In May 2003, Mayor Kevin Johnson focused his nonprofit, St. Hope, on revitalizing the Oak Park neighborhood. The nonprofit built the mixed-use 40 Acres Art and Cultural Center, which included a bookstore, theater (which, for three years, has housed the Sacramento Food Film Festival), coffee shop and more. The Old Soul coffee shop is now a bustling center for food movement activity.
In 2011, the Oak Park Farmers Market opened in McClatchy Park.
“There’s a large immigrant population in Oak Park with strong ag roots,” says Shawn Harrison, executive director of Soil Born Farms, one of the nonprofits working strategically on Oak Park community development, including partnering on the opening of the Oak Park Farmers Market.
“Knowledge of cooking is part of the culture here. You can’t discount that,” says Harrison.
In addition to NeighborWorks, many local nonprofits have historically focused services in the Oak Park area. Several currently have their offices in the neighborhood, including Alchemists Community Development Corporation (CDC), an agency largely known for bringing CalFresh (formerly known as “food stamps”) to local farmers markets; Ubuntu Green, working to plant urban gardens throughout the neighborhood; Sacramento Food Bank and Family Services; and several more.
In 2012, Colonial Heights Library in South Sacramento became one of the only libraries in the region to plant a community garden. They also operate a seed library and have plans to open a community kitchen.
“Endowment picked South Sac ultimately because, at the time, there was a history of collaboration among organizations in the area,” says Tien.
Trends in the national food movement have echoed the happenings in Oak Park: mobile food banking, school gardens, backyard agriculture, libraries with community gardens and kitchens, and more.
Harrison’s role as head of Soil Born Farms has positioned him as leader of an independent collaborative of nonprofits called the Food Access Work Group. With funding from the California Endowment, Harrison facilitates the group to work jointly, overlapping their services to provide Oak Park residents with the benefit of multiple food services to improve the region for the long term.
Examples of these overlapping services include Soil Born Farm’s backyard fruit tree harvesting program, bringing fruit to Food Literacy Center for its after-school cooking and nutrition classes; or Alchemists CDC working with local convenience stores to sell fresh produce from a local urban farm. As more nonprofits unite their services, the more it infuses the community with resources for long-term improvements.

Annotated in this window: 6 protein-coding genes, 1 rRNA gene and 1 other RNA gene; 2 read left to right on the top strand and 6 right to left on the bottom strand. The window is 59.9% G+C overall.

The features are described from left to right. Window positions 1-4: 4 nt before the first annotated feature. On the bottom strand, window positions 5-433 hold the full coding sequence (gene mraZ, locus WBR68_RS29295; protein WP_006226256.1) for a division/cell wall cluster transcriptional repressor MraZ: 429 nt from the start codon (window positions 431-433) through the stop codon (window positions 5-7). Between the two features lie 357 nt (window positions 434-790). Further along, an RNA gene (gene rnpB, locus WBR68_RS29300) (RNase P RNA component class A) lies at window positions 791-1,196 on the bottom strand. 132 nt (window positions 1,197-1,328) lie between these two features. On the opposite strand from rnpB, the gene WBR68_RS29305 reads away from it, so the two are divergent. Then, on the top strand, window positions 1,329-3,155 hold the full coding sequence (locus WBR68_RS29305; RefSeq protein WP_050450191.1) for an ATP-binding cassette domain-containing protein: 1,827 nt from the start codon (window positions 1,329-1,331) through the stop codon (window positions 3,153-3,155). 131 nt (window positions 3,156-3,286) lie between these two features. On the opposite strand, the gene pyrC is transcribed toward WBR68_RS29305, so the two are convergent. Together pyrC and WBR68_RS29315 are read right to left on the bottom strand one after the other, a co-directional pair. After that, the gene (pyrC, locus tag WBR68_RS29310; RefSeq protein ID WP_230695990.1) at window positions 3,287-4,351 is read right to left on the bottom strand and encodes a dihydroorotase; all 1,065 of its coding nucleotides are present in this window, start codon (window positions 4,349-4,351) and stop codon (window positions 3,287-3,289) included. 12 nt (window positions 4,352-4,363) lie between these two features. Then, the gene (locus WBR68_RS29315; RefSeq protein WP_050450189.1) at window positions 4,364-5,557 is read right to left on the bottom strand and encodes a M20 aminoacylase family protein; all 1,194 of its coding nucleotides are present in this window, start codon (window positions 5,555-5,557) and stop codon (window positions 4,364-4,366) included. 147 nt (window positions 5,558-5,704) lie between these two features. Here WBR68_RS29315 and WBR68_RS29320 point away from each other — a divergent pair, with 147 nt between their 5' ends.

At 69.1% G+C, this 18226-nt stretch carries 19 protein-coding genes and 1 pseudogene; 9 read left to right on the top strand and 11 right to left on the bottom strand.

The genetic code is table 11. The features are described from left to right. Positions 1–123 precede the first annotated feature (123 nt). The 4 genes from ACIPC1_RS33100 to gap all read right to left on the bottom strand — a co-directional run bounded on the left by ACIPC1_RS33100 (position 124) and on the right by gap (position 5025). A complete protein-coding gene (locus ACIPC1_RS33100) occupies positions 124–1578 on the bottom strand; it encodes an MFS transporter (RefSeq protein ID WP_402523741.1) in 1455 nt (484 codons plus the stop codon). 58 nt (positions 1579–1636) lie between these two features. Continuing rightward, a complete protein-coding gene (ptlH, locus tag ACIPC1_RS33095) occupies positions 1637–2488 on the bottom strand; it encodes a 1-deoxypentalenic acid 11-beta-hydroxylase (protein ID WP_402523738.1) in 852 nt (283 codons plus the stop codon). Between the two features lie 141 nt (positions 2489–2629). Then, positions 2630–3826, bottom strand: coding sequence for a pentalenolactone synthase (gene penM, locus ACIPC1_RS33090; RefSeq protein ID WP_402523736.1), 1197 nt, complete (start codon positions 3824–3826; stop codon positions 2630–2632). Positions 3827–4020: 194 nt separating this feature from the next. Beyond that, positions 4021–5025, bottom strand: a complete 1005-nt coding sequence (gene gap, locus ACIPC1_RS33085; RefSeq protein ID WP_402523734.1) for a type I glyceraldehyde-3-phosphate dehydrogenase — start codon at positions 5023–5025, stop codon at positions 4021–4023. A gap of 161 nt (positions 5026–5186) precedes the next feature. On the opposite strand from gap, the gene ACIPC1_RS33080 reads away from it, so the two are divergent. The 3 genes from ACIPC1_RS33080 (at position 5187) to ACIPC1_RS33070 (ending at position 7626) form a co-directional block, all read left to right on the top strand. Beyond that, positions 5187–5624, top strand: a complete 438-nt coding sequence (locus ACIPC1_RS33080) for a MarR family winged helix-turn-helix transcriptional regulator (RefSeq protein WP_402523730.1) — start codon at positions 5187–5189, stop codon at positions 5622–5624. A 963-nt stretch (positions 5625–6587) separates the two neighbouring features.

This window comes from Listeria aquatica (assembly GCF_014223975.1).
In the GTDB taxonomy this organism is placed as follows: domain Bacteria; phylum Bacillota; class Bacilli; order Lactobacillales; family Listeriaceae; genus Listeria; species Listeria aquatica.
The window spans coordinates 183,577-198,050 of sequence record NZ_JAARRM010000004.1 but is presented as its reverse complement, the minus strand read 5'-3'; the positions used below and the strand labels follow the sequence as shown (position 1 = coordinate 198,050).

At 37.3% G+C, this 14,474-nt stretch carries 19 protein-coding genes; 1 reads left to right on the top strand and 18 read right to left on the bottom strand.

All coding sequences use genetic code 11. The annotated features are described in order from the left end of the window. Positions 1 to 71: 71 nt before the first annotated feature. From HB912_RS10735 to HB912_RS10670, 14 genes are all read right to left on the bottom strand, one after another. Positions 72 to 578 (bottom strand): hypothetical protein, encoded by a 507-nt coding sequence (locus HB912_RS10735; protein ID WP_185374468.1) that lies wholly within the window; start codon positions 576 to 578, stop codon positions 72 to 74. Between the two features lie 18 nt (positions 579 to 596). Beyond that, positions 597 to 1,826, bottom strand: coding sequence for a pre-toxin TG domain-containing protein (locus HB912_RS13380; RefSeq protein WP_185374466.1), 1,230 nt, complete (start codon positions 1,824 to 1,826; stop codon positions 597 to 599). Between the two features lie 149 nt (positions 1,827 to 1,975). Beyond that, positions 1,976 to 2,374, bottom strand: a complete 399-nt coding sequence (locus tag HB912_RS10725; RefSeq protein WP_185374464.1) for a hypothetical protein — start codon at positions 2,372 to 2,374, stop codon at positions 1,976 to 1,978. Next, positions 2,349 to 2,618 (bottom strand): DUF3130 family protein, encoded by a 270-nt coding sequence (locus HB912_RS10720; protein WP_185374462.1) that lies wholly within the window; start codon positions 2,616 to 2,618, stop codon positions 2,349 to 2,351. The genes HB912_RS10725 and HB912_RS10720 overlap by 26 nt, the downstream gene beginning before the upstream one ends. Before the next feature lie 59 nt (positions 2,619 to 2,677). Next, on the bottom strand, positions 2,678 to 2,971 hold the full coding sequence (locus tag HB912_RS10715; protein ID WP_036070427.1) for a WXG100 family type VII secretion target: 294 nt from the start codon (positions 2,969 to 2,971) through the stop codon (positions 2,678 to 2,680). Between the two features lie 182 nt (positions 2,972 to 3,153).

Among the agencies working collaboratively through the Food Access Work Group are Alchemists CDC, Food Literacy Center, Ubuntu Green, Soil Born Farms, City Councilman Jay Schenerier’s Office, NeighborWorks and many more.
“When we started our work in 2000, there were very few organizations that were really focused on this particular issue of food,” says Harrison. “That’s completely changed.”
“All of that signals to me that change is afoot. You want more providers doing this work, more folks paying attention and understanding what this work is about. Like food literacy—no one even knew what that was, or food deserts. They weren’t in the common vernacular and they are now,” says Harrison. “The idea of urban ag and an edible city—the first time I used the term people thought I was a wacko.”
STRONG RESIDENT LEADERSHIP
The growing momentum in the Oak Park region is largely being driven by young leaders.
“There are a number of young folks, 20s and 30s, that have started to move into Oak Park and have an interest in urban ag and food systems,” notes Tien. “Davida Douglas (Alchemists CDC), Paul Towers (at the time, Pesticide Watch), Randy Stannard (Soil Born Farms), Yisrael Family Farm (urban farm), Charles Mason (Ubuntu Green).”
Last September, residents collectively created a localized version of the Farm to Fork Festival at Yisrael Family Farm, targeting their neighbors. They called it “Urban Farm to Fork,” charged $20, and no one was turned away. They didn’t need to hold a press conference to announce it. The community organically united around food—a strong tradition that has existed in Oak Park for decades.